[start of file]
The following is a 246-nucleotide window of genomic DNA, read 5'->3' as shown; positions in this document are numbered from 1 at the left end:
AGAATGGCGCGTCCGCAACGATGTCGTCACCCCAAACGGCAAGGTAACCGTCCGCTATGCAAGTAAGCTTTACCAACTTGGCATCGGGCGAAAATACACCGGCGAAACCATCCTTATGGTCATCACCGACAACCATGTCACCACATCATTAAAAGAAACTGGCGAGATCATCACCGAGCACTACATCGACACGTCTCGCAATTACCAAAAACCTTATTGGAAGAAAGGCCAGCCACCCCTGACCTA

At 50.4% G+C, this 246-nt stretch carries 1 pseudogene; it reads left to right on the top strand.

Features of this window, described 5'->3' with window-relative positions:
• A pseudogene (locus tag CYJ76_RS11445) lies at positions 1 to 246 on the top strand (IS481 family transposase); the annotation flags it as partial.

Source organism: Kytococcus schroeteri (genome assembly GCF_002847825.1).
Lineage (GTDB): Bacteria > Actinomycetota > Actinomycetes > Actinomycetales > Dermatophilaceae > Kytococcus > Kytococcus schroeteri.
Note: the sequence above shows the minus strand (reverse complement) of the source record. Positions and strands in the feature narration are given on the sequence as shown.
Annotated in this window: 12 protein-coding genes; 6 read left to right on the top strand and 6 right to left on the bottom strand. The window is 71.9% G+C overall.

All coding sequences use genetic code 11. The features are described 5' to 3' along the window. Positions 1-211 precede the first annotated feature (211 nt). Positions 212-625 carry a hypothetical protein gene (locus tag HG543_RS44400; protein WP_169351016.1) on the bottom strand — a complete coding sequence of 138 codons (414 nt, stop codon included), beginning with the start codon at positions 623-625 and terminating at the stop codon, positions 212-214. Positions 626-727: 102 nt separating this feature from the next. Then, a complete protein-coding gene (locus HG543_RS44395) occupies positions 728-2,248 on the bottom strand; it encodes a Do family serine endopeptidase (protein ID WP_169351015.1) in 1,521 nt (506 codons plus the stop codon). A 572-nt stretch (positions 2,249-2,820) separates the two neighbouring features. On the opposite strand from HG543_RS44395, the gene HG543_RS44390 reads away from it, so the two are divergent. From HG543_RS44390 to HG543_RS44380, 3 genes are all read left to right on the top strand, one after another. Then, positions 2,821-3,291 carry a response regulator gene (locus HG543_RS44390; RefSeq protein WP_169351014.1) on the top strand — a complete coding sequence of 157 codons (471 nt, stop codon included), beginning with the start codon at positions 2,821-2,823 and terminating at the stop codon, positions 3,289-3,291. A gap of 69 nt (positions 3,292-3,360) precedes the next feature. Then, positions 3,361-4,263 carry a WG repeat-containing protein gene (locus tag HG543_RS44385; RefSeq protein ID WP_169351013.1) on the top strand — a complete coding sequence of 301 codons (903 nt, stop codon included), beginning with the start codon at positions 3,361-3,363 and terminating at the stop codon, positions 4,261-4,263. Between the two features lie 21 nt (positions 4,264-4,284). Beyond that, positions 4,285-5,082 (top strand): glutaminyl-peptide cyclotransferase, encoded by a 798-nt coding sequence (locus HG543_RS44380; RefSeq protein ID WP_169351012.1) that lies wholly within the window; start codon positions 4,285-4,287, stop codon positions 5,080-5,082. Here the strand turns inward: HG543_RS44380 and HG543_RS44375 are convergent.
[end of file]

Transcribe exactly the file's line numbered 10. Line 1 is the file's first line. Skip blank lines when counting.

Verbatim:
All coding sequences use genetic code 11. The features are described 5' to 3' along the window. Positions 1-211 precede the first annotated feature (211 nt). Positions 212-625 carry a hypothetical protein gene (locus tag HG543_RS44400; protein WP_169351016.1) on the bottom strand — a complete coding sequence of 138 codons (414 nt, stop codon included), beginning with the start codon at positions 623-625 and terminating at the stop codon, positions 212-214. Positions 626-727: 102 nt separating this feature from the next. Then, a complete protein-coding gene (locus HG543_RS44395) occupies positions 728-2,248 on the bottom strand; it encodes a Do family serine endopeptidase (protein ID WP_169351015.1) in 1,521 nt (506 codons plus the stop codon). A 572-nt stretch (positions 2,249-2,820) separates the two neighbouring features. On the opposite strand from HG543_RS44395, the gene HG543_RS44390 reads away from it, so the two are divergent. From HG543_RS44390 to HG543_RS44380, 3 genes are all read left to right on the top strand, one after another. Then, positions 2,821-3,291 carry a response regulator gene (locus HG543_RS44390; RefSeq protein WP_169351014.1) on the top strand — a complete coding sequence of 157 codons (471 nt, stop codon included), beginning with the start codon at positions 2,821-2,823 and terminating at the stop codon, positions 3,289-3,291. A gap of 69 nt (positions 3,292-3,360) precedes the next feature. Then, positions 3,361-4,263 carry a WG repeat-containing protein gene (locus tag HG543_RS44385; RefSeq protein ID WP_169351013.1) on the top strand — a complete coding sequence of 301 codons (903 nt, stop codon included), beginning with the start codon at positions 3,361-3,363 and terminating at the stop codon, positions 4,261-4,263. Between the two features lie 21 nt (positions 4,264-4,284). Beyond that, positions 4,285-5,082 (top strand): glutaminyl-peptide cyclotransferase, encoded by a 798-nt coding sequence (locus HG543_RS44380; RefSeq protein ID WP_169351012.1) that lies wholly within the window; start codon positions 4,285-4,287, stop codon positions 5,080-5,082. Here the strand turns inward: HG543_RS44380 and HG543_RS44375 are convergent.